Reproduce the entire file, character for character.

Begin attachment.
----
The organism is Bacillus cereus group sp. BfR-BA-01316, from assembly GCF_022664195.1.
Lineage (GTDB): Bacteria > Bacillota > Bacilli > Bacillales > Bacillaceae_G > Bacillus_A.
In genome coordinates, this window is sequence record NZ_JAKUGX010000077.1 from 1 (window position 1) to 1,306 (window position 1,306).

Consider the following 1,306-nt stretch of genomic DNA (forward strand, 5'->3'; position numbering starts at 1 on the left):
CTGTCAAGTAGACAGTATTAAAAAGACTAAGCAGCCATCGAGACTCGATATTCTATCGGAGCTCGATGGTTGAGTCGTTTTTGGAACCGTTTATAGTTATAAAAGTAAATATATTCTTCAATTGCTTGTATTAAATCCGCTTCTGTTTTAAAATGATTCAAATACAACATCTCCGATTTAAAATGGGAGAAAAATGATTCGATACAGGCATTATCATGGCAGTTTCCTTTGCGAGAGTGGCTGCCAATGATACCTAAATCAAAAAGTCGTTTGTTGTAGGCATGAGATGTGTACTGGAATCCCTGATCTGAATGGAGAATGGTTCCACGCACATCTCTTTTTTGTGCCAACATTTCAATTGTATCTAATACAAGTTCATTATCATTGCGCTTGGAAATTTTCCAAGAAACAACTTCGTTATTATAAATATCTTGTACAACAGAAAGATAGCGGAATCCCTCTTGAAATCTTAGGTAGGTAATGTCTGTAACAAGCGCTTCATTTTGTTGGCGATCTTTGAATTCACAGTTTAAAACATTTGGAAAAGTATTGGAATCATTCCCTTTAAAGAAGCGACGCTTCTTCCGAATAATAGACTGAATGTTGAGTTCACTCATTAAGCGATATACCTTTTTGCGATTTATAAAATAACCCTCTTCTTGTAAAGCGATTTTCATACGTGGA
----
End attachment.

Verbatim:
The organism is Bacillus cereus group sp. BfR-BA-01316, from assembly GCF_022664195.1.
Lineage (GTDB): Bacteria > Bacillota > Bacilli > Bacillales > Bacillaceae_G > Bacillus_A.
In genome coordinates, this window is sequence record NZ_JAKUGX010000077.1 from 1 (window position 1) to 1,306 (window position 1,306).

Consider the following 1,306-nt stretch of genomic DNA (forward strand, 5'->3'; position numbering starts at 1 on the left):
CTGTCAAGTAGACAGTATTAAAAAGACTAAGCAGCCATCGAGACTCGATATTCTATCGGAGCTCGATGGTTGAGTCGTTTTTGGAACCGTTTATAGTTATAAAAGTAAATATATTCTTCAATTGCTTGTATTAAATCCGCTTCTGTTTTAAAATGATTCAAATACAACATCTCCGATTTAAAATGGGAGAAAAATGATTCGATACAGGCATTATCATGGCAGTTTCCTTTGCGAGAGTGGCTGCCAATGATACCTAAATCAAAAAGTCGTTTGTTGTAGGCATGAGATGTGTACTGGAATCCCTGATCTGAATGGAGAATGGTTCCACGCACATCTCTTTTTTGTGCCAACATTTCAATTGTATCTAATACAAGTTCATTATCATTGCGCTTGGAAATTTTCCAAGAAACAACTTCGTTATTATAAATATCTTGTACAACAGAAAGATAGCGGAATCCCTCTTGAAATCTTAGGTAGGTAATGTCTGTAACAAGCGCTTCATTTTGTTGGCGATCTTTGAATTCACAGTTTAAAACATTTGGAAAAGTATTGGAATCATTCCCTTTAAAGAAGCGACGCTTCTTCCGAATAATAGACTGAATGTTGAGTTCACTCATTAAGCGATATACCTTTTTGCGATTTATAAAATAACCCTCTTCTTGTAAAGCGATTTTCATACGTGGA